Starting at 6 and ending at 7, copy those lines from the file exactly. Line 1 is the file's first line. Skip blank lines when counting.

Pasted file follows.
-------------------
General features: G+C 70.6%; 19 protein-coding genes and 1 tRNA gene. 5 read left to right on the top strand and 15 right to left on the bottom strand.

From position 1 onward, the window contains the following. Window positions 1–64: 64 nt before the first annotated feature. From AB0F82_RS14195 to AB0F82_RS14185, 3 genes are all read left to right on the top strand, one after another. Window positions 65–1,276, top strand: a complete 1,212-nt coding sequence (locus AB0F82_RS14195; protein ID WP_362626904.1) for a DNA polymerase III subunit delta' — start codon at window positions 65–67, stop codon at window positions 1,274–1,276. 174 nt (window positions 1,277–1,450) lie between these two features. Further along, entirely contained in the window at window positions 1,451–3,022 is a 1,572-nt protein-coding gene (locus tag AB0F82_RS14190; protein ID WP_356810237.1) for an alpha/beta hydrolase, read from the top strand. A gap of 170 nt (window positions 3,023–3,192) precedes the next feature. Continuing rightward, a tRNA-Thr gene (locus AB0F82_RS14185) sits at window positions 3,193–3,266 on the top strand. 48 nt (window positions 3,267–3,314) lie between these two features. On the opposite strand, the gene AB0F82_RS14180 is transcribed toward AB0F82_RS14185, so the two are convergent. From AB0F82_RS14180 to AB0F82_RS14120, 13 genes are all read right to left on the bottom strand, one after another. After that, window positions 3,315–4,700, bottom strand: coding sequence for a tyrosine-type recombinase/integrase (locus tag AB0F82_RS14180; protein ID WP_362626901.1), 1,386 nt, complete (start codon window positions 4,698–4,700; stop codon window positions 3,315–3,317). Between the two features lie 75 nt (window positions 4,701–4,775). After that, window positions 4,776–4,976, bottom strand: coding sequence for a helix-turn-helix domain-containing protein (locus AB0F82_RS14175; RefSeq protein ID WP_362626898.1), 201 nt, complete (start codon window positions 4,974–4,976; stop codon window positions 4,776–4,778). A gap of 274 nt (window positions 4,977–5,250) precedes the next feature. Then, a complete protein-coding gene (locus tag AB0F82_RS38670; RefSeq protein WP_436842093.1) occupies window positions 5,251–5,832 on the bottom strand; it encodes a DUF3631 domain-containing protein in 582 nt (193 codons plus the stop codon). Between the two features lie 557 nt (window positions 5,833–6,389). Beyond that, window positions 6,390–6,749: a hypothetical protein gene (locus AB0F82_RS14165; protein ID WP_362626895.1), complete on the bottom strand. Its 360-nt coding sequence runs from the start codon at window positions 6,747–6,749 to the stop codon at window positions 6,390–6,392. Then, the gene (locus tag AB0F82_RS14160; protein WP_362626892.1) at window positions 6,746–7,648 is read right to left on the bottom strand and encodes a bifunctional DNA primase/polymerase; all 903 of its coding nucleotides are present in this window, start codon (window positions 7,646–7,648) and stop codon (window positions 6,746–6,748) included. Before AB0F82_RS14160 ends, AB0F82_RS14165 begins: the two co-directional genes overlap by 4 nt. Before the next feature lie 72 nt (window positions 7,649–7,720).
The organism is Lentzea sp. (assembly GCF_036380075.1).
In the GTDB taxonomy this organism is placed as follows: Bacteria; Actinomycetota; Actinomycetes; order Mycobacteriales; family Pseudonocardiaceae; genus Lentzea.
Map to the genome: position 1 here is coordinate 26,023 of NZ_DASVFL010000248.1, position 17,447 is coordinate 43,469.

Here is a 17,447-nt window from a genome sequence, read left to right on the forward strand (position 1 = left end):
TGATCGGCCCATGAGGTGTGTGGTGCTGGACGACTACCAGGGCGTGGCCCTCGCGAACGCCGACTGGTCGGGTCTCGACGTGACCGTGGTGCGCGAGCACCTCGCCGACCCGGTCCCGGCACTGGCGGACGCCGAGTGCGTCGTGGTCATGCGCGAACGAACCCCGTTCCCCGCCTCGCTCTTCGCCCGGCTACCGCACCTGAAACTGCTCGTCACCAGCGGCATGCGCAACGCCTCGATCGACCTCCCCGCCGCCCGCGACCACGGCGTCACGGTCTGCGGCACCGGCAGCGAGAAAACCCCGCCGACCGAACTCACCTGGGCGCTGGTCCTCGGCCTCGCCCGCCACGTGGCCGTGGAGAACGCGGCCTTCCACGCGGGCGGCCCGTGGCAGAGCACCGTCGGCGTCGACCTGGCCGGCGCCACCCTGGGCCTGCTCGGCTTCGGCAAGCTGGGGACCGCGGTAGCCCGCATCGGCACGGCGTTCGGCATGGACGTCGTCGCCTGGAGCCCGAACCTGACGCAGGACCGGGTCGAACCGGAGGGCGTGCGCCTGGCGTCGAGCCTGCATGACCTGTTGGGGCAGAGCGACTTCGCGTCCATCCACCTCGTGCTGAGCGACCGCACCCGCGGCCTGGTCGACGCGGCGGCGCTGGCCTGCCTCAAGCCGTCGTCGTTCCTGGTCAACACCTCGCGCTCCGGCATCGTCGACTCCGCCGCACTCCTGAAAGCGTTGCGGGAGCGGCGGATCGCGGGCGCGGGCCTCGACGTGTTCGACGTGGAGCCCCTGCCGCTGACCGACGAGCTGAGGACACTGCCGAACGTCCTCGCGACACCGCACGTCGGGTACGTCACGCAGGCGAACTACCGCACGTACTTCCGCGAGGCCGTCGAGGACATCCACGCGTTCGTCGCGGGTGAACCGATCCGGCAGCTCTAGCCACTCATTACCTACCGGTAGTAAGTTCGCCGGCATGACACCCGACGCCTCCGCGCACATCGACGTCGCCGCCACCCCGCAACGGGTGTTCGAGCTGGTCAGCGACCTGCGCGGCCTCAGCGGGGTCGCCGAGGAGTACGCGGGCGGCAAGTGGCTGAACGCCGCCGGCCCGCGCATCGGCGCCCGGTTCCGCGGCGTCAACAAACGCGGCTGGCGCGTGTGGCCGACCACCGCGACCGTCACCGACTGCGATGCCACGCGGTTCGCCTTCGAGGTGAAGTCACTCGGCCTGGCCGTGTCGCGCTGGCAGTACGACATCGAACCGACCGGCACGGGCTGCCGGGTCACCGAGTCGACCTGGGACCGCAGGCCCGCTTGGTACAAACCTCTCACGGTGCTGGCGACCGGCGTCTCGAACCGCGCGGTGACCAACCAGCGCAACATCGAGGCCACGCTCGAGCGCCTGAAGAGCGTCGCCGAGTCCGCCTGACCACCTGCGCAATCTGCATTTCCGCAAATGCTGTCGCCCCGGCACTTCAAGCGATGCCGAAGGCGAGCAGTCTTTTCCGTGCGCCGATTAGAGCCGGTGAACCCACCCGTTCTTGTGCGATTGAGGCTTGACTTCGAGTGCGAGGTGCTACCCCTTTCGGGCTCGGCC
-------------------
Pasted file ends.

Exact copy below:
Here is a 17,447-nt window from a genome sequence, read left to right on the forward strand (position 1 = left end):
TGATCGGCCCATGAGGTGTGTGGTGCTGGACGACTACCAGGGCGTGGCCCTCGCGAACGCCGACTGGTCGGGTCTCGACGTGACCGTGGTGCGCGAGCACCTCGCCGACCCGGTCCCGGCACTGGCGGACGCCGAGTGCGTCGTGGTCATGCGCGAACGAACCCCGTTCCCCGCCTCGCTCTTCGCCCGGCTACCGCACCTGAAACTGCTCGTCACCAGCGGCATGCGCAACGCCTCGATCGACCTCCCCGCCGCCCGCGACCACGGCGTCACGGTCTGCGGCACCGGCAGCGAGAAAACCCCGCCGACCGAACTCACCTGGGCGCTGGTCCTCGGCCTCGCCCGCCACGTGGCCGTGGAGAACGCGGCCTTCCACGCGGGCGGCCCGTGGCAGAGCACCGTCGGCGTCGACCTGGCCGGCGCCACCCTGGGCCTGCTCGGCTTCGGCAAGCTGGGGACCGCGGTAGCCCGCATCGGCACGGCGTTCGGCATGGACGTCGTCGCCTGGAGCCCGAACCTGACGCAGGACCGGGTCGAACCGGAGGGCGTGCGCCTGGCGTCGAGCCTGCATGACCTGTTGGGGCAGAGCGACTTCGCGTCCATCCACCTCGTGCTGAGCGACCGCACCCGCGGCCTGGTCGACGCGGCGGCGCTGGCCTGCCTCAAGCCGTCGTCGTTCCTGGTCAACACCTCGCGCTCCGGCATCGTCGACTCCGCCGCACTCCTGAAAGCGTTGCGGGAGCGGCGGATCGCGGGCGCGGGCCTCGACGTGTTCGACGTGGAGCCCCTGCCGCTGACCGACGAGCTGAGGACACTGCCGAACGTCCTCGCGACACCGCACGTCGGGTACGTCACGCAGGCGAACTACCGCACGTACTTCCGCGAGGCCGTCGAGGACATCCACGCGTTCGTCGCGGGTGAACCGATCCGGCAGCTCTAGCCACTCATTACCTACCGGTAGTAAGTTCGCCGGCATGACACCCGACGCCTCCGCGCACATCGACGTCGCCGCCACCCCGCAACGGGTGTTCGAGCTGGTCAGCGACCTGCGCGGCCTCAGCGGGGTCGCCGAGGAGTACGCGGGCGGCAAGTGGCTGAACGCCGCCGGCCCGCGCATCGGCGCCCGGTTCCGCGGCGTCAACAAACGCGGCTGGCGCGTGTGGCCGACCACCGCGACCGTCACCGACTGCGATGCCACGCGGTTCGCCTTCGAGGTGAAGTCACTCGGCCTGGCCGTGTCGCGCTGGCAGTACGACATCGAACCGACCGGCACGGGCTGCCGGGTCACCGAGTCGACCTGGGACCGCAGGCCCGCTTGGTACAAACCTCTCACGGTGCTGGCGACCGGCGTCTCGAACCGCGCGGTGACCAACCAGCGCAACATCGAGGCCACGCTCGAGCGCCTGAAGAGCGTCGCCGAGTCCGCCTGACCACCTGCGCAATCTGCATTTCCGCAAATGCTGTCGCCCCGGCACTTCAAGCGATGCCGAAGGCGAGCAGTCTTTTCCGTGCGCCGATTAGAGCCGGTGAACCCACCCGTTCTTGTGCGATTGAGGCTTGACTTCGAGTGCGAGGTGCTACCCCTTTCGGGCTCGGCC